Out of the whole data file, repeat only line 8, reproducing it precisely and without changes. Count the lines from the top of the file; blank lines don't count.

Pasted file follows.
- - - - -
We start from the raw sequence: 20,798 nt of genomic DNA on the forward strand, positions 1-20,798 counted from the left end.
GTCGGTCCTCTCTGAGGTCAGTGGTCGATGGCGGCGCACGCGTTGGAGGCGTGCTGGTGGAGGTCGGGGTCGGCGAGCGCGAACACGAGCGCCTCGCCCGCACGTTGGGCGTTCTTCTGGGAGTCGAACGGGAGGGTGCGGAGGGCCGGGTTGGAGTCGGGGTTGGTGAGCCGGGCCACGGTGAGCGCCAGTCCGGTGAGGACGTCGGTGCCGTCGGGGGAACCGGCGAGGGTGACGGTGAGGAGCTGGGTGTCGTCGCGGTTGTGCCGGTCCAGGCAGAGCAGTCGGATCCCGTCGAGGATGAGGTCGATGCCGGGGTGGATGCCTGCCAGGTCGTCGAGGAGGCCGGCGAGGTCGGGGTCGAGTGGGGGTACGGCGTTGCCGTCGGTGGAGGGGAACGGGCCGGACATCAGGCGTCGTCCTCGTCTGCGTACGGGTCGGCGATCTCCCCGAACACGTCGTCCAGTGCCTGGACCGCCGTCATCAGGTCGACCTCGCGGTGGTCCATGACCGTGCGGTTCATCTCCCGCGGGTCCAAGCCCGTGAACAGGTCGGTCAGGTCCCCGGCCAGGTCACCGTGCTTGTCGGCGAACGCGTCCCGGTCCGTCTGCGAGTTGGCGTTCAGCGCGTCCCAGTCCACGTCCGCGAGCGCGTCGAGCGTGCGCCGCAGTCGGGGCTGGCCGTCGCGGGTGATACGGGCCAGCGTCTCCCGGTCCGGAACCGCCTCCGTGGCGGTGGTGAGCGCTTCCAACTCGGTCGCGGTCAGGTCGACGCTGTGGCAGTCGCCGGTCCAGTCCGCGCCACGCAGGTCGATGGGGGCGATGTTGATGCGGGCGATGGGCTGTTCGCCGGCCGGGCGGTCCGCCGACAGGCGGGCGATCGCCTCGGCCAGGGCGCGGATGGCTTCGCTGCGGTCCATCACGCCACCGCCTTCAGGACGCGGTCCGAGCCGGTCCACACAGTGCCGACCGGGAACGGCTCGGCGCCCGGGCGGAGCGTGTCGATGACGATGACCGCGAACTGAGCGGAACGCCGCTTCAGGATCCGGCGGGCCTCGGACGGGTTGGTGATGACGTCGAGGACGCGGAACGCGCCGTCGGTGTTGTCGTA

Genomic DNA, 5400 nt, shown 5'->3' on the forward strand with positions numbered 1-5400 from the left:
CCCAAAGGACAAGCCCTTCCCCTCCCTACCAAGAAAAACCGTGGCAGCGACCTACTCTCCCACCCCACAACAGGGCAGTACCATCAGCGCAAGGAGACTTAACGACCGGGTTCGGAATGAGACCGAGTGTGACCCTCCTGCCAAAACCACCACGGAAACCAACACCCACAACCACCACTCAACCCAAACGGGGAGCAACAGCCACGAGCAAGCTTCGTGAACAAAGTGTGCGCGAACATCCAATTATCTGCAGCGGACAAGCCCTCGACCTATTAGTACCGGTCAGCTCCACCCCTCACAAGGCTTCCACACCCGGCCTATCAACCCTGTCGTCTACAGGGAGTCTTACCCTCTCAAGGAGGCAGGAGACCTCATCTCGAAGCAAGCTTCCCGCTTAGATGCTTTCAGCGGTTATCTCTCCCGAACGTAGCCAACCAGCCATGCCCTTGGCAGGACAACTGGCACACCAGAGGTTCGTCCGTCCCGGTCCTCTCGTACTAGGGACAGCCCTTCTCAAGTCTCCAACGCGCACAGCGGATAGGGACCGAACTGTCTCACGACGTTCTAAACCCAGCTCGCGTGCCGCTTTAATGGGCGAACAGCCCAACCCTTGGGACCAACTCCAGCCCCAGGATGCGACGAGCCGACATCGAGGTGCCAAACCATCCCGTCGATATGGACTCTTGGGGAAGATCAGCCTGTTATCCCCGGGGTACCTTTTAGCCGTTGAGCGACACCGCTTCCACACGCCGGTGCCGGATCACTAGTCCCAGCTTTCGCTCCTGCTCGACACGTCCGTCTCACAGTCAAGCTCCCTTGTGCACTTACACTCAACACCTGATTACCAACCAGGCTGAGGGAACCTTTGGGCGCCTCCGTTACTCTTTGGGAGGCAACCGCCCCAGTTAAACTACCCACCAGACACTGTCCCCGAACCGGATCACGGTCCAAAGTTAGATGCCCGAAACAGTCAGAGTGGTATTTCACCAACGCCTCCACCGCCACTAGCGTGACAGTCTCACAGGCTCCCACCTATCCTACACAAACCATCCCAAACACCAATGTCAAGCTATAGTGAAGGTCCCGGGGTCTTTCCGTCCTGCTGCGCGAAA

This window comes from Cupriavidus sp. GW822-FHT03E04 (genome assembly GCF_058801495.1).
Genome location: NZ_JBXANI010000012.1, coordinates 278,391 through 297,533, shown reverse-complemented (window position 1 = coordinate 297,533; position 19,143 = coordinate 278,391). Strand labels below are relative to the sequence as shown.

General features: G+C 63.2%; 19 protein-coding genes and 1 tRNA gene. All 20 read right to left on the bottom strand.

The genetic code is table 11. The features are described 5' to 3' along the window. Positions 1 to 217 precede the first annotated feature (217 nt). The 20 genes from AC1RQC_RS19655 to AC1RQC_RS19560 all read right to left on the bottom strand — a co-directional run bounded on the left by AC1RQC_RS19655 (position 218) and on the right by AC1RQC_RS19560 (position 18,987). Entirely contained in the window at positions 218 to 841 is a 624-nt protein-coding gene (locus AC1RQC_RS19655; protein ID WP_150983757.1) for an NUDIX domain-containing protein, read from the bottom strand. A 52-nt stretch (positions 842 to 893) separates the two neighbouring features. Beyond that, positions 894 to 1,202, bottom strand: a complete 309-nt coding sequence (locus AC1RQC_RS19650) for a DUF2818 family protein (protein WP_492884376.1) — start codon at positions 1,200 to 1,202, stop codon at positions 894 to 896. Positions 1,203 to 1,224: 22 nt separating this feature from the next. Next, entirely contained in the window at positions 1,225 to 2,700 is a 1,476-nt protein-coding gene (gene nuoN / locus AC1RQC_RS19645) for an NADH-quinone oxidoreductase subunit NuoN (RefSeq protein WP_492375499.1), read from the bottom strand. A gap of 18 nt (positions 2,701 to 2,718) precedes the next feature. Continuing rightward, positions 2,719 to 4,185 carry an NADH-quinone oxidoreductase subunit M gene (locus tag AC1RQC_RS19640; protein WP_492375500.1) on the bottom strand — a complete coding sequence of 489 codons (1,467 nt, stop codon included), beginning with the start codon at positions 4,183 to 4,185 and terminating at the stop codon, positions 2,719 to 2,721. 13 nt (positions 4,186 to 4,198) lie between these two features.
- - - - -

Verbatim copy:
The genetic code is table 11. The features are described 5' to 3' along the window. Positions 1 to 217 precede the first annotated feature (217 nt). The 20 genes from AC1RQC_RS19655 to AC1RQC_RS19560 all read right to left on the bottom strand — a co-directional run bounded on the left by AC1RQC_RS19655 (position 218) and on the right by AC1RQC_RS19560 (position 18,987). Entirely contained in the window at positions 218 to 841 is a 624-nt protein-coding gene (locus AC1RQC_RS19655; protein ID WP_150983757.1) for an NUDIX domain-containing protein, read from the bottom strand. A 52-nt stretch (positions 842 to 893) separates the two neighbouring features. Beyond that, positions 894 to 1,202, bottom strand: a complete 309-nt coding sequence (locus AC1RQC_RS19650) for a DUF2818 family protein (protein WP_492884376.1) — start codon at positions 1,200 to 1,202, stop codon at positions 894 to 896. Positions 1,203 to 1,224: 22 nt separating this feature from the next. Next, entirely contained in the window at positions 1,225 to 2,700 is a 1,476-nt protein-coding gene (gene nuoN / locus AC1RQC_RS19645) for an NADH-quinone oxidoreductase subunit NuoN (RefSeq protein WP_492375499.1), read from the bottom strand. A gap of 18 nt (positions 2,701 to 2,718) precedes the next feature. Continuing rightward, positions 2,719 to 4,185 carry an NADH-quinone oxidoreductase subunit M gene (locus tag AC1RQC_RS19640; protein WP_492375500.1) on the bottom strand — a complete coding sequence of 489 codons (1,467 nt, stop codon included), beginning with the start codon at positions 4,183 to 4,185 and terminating at the stop codon, positions 2,719 to 2,721. 13 nt (positions 4,186 to 4,198) lie between these two features.